Britain’s richest is American, but gives to charities globally
He was Britain’s richest man in 2015, but Leonard Blavatnik isn’t even British. The Ukraine-born American citizen with an estimated net worth of $18.5 billion does however prefer living in London, where he owns a £200 million (about $300 million) home in Kensington Palace Gardens.
When it comes to donating some of his fortune to philanthropic purposes, the billionaire also known as Len, isn’t picky about where the money goes. His beneficiaries, many of them universities, are spread across the world. Last year he gave £59 million (about $90 million) to charitable causes, according to the Sunday Times Giving List 2015.
Blavatnik was born to a Jewish family in 1957. He grew up in Russia and immigrated to the United States with his family in 1978 before he was able to complete a degree at the Moscow State University of Railway Engineering. Just over ten years later he was in possession of a Masters in computer science from Columbia University and an MBA from Harvard Business School.
The industrialist’s rise to riches began in 1986 when he founded Access Industries, an international conglomerate with strategic investments in the United States, Europe and South America. According to Forbes, he made timely investments in post-Soviet aluminium and energy companies.
Blavatnik also owns a significant stake in LyondellBasell Industries, the world’s third-largest independent chemical company, and the Warner Music Group. His biggest break is considered to be the selling of his 12.5% stake in the Russian oil company TNK-BP to Rosneft for $7 billion in 2013.
An active philanthropist, Blavatnik and his Blavatnik Family Foundation, as well as the Access companies, have supported many cultural and charity institutions over the years. The arts and academic institutions seem to be his favorite beneficiaries.
Major art and cultural institutions like the British Museum, Tate Modern, the Royal Opera House, the National Gallery of Art, the Metropolitan Museum of Art, the National Portrait Gallery, the Royal Academy of Art, and the Prince’s Trust have come to rely on Blavatnik’s generous donations over the years.
In 2007, the billionaire created the New York Academy of Sciences Blavatnik Awards for Young Scientists. The program was expanded to a national level in 2014.
The Oxford University can thank Blavatnik for £75 million in 2010 to establish the Blavatnik School of Government, one of the largest philanthropic gifts in the university’s long history.
Harvard got a little less in 2013 when Blavatnik gave them $50 million to launch a major initiative to expedite the development of basic science discoveries into new breakthrough therapies for patients and cures for disease.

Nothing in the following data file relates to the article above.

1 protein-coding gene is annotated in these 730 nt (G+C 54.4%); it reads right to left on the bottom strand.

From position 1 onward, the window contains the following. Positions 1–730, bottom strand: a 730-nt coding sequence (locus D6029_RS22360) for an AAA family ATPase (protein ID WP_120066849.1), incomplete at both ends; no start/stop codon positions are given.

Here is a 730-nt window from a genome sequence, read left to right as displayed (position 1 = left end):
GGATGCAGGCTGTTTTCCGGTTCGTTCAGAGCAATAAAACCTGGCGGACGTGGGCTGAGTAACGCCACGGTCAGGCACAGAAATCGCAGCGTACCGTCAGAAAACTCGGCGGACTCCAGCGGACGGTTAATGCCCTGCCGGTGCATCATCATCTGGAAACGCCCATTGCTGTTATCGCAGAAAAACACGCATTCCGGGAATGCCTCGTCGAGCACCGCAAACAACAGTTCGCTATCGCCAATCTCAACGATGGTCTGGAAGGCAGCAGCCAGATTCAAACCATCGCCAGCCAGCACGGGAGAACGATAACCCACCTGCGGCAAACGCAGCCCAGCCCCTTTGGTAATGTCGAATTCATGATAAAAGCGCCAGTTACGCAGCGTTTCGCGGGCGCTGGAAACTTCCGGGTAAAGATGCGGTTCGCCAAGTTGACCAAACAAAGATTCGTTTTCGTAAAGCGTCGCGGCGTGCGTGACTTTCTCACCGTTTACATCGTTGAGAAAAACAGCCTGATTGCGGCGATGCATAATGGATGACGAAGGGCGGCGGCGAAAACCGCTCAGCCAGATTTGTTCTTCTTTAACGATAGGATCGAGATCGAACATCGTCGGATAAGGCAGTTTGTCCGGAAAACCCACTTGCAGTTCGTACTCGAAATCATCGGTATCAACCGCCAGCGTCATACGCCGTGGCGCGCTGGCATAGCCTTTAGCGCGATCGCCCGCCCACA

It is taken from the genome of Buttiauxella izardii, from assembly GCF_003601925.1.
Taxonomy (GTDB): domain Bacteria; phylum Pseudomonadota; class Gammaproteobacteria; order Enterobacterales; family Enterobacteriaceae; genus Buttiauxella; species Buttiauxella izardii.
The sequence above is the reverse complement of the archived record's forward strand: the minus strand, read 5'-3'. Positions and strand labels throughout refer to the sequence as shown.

“By partnering with Harvard’s world-class biomedical research division, I am delighted to help accelerate the development of new therapies. Moreover, by increasing the collaborative efforts between Harvard Business School and Harvard’s scientific community, we will empower the next
generation of life science entrepreneurs and provide a further catalyst for innovation and research development,” is how Blavatnik commented on the donation.
Also in 2013, scientists at Yale University got a boost of $10 million from the Blavatnik Family Foundation to test a new theory of inflammation and chronic disease.
And on the other side of the globe, Blavatnik donated $20 million to the Tel Aviv University in 2014 to launch the Blavatnik Initiative, a multi-year program committed to the advancement of interdisciplinary scientific research, discovery, and the development of the university.
The Blavatnik Family Foundation’s involvement in charitable causes in Israel is not only limited to university research. It also sponsors a food bank and warehouse in Kiryat Malakhi, which sends monthly food shipments to 5,000 poor families in 25 Israeli cities. Just before Jewish holidays the food packages go to a total of 30,000 families in 73 cities, towns and villages.
Something that is particularly close to the industrialist’s heart, is the non-profit Blavatnik Archive Foundation. The archive is dedicated to the preservation and dissemination of primary resources that contribute to the study of 20th century Jewish and world history, especially WWI and WWII. The archive holds approximately 90,000 physical and digital assets. It is working to fulfill a vision whereby its entire collection is fully accessible online to academics and the general public.
Despite personal appearances to show support for the events and programs he sponsors, Blavatnik is a man of few words. A good friend, the English author of historical books Simon Sebag Montefiore, said the billionaire is “down-to-earth” for his position. “He’s very unusual for a businessman. He never talks about himself, or his business, or his money, really,” is how Sebag Montefiore summed his friend up.